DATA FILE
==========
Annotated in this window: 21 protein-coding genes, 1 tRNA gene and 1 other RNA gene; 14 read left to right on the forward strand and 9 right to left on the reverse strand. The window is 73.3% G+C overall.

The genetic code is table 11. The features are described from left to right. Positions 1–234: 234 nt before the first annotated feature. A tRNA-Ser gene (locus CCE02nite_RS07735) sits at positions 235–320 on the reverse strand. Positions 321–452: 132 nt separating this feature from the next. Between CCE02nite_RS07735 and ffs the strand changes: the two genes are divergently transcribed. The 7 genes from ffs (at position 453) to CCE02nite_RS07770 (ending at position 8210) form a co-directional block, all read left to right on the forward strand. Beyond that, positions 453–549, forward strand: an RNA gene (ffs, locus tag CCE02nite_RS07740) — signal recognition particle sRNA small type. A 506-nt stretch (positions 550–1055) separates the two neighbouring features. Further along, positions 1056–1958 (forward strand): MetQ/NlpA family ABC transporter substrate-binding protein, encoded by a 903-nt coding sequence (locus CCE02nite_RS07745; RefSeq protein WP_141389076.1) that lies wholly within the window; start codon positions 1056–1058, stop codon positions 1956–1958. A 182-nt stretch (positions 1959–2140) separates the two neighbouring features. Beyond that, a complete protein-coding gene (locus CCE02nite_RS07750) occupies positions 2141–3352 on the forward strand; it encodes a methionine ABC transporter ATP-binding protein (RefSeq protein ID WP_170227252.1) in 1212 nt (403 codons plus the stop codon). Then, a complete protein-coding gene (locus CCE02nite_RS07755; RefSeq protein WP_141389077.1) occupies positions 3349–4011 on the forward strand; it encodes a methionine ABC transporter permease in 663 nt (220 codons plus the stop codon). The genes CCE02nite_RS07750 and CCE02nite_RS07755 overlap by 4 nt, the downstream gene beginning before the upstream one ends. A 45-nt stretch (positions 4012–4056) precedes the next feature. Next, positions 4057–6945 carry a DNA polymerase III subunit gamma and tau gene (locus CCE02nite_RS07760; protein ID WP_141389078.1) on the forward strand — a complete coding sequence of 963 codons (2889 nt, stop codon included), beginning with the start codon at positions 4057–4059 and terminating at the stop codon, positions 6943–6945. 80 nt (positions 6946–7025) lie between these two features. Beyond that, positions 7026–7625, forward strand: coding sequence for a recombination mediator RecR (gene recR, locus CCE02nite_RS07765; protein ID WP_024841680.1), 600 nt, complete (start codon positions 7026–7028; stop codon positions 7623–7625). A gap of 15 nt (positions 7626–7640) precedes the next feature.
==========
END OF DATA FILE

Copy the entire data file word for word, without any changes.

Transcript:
Annotated in this window: 21 protein-coding genes, 1 tRNA gene and 1 other RNA gene; 14 read left to right on the forward strand and 9 right to left on the reverse strand. The window is 73.3% G+C overall.

The genetic code is table 11. The features are described from left to right. Positions 1–234: 234 nt before the first annotated feature. A tRNA-Ser gene (locus CCE02nite_RS07735) sits at positions 235–320 on the reverse strand. Positions 321–452: 132 nt separating this feature from the next. Between CCE02nite_RS07735 and ffs the strand changes: the two genes are divergently transcribed. The 7 genes from ffs (at position 453) to CCE02nite_RS07770 (ending at position 8210) form a co-directional block, all read left to right on the forward strand. Beyond that, positions 453–549, forward strand: an RNA gene (ffs, locus tag CCE02nite_RS07740) — signal recognition particle sRNA small type. A 506-nt stretch (positions 550–1055) separates the two neighbouring features. Further along, positions 1056–1958 (forward strand): MetQ/NlpA family ABC transporter substrate-binding protein, encoded by a 903-nt coding sequence (locus CCE02nite_RS07745; RefSeq protein WP_141389076.1) that lies wholly within the window; start codon positions 1056–1058, stop codon positions 1956–1958. A 182-nt stretch (positions 1959–2140) separates the two neighbouring features. Beyond that, a complete protein-coding gene (locus CCE02nite_RS07750) occupies positions 2141–3352 on the forward strand; it encodes a methionine ABC transporter ATP-binding protein (RefSeq protein ID WP_170227252.1) in 1212 nt (403 codons plus the stop codon). Then, a complete protein-coding gene (locus CCE02nite_RS07755; RefSeq protein WP_141389077.1) occupies positions 3349–4011 on the forward strand; it encodes a methionine ABC transporter permease in 663 nt (220 codons plus the stop codon). The genes CCE02nite_RS07750 and CCE02nite_RS07755 overlap by 4 nt, the downstream gene beginning before the upstream one ends. A 45-nt stretch (positions 4012–4056) precedes the next feature. Next, positions 4057–6945 carry a DNA polymerase III subunit gamma and tau gene (locus CCE02nite_RS07760; protein ID WP_141389078.1) on the forward strand — a complete coding sequence of 963 codons (2889 nt, stop codon included), beginning with the start codon at positions 4057–4059 and terminating at the stop codon, positions 6943–6945. 80 nt (positions 6946–7025) lie between these two features. Beyond that, positions 7026–7625, forward strand: coding sequence for a recombination mediator RecR (gene recR, locus CCE02nite_RS07765; protein ID WP_024841680.1), 600 nt, complete (start codon positions 7026–7028; stop codon positions 7623–7625). A gap of 15 nt (positions 7626–7640) precedes the next feature.